Recently, I watched people move out of the two residences across the street. They were ‘60s people, meaning ancient non-operational motor homes in driveways used exclusively for storage of junk or occasional guest lodging. There were always a few old VW buses, usually non-operational, clogging the streets and driveways and yards. One neighbor had a shed, the other, in a two story abode, a garage. I anticipated their possessing a lot of junk, but was thoroughly flabbergasted when both parties moved within a month of each other.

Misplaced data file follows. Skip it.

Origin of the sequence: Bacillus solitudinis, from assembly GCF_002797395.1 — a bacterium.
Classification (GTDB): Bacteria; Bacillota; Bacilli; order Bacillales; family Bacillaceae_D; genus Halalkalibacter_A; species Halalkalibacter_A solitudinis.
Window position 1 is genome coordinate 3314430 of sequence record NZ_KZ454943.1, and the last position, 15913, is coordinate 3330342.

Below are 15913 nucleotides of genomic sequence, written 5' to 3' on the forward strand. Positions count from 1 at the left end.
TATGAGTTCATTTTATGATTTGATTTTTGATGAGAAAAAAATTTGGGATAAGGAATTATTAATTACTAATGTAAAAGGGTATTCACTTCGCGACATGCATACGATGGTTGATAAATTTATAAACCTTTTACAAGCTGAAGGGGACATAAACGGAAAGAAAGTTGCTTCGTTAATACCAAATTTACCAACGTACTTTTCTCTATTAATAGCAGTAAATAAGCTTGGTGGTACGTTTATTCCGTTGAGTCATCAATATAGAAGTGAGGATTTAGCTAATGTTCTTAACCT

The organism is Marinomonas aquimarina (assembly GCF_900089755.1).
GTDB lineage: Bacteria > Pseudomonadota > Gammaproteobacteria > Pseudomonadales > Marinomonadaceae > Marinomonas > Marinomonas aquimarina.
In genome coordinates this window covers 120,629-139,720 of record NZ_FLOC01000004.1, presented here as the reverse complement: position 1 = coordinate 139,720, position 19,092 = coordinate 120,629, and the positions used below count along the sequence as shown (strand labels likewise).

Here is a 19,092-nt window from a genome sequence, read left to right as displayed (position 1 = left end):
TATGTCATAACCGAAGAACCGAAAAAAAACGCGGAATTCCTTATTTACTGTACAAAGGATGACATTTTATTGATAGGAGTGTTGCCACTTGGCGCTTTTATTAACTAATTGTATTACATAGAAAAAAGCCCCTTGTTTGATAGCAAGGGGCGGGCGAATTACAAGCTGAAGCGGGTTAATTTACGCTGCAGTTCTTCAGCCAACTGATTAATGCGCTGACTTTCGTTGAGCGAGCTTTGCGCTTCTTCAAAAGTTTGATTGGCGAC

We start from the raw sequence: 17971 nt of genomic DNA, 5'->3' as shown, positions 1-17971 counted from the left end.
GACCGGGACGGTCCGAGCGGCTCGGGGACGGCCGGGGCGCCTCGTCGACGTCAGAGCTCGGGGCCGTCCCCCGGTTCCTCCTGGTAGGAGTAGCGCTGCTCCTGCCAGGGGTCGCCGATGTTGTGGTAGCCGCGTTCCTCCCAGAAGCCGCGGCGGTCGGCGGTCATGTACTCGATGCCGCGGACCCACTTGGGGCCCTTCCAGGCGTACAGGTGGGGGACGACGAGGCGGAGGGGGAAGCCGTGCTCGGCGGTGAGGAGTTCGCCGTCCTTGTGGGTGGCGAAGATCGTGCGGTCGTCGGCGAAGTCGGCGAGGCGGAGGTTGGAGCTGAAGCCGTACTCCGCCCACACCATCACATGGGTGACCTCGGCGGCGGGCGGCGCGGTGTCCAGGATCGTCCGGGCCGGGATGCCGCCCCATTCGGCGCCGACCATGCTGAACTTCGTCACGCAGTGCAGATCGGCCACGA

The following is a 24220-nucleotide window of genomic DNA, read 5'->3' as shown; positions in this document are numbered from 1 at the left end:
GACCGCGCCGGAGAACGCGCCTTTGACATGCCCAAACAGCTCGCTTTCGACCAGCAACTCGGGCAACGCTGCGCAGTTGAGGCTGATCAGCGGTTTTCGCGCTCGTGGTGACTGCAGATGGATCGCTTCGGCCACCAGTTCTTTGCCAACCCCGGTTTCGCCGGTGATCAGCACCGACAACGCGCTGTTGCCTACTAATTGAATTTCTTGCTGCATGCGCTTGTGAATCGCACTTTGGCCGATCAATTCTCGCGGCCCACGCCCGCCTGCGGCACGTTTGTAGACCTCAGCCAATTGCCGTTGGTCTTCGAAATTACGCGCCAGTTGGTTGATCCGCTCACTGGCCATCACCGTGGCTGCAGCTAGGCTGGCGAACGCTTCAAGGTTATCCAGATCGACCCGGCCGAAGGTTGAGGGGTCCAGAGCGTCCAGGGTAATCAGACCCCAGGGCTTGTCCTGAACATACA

The couple with the garage moved first, began extracting junk and piling it in the driveway, yard and along the street—a literal mountain of junk such as I’d never observed in my life. They held several yard sales after sorting through their junk, over which the expert junk junkies sniffed and bartered, hauling off the more serviceable items early; then returning later for passable freebies. These friendly neighbors tried to give me some of their junk as I perched on a chair watching them, but I refused to go near the place and was content to watch the parade for days. Every time I thought they might run out of junk, they managed to extract more and build a new pile and have a new sale. Eventually, the sight of this spectacle caused me to further downsize, especially when the entire family pitched in to load up the largest moving van rentable, filled it up, and then filled the last VW bus that would be towed by the rental to Oregon, where they were going to rent many acres and a barn in the wilderness to stash their junk.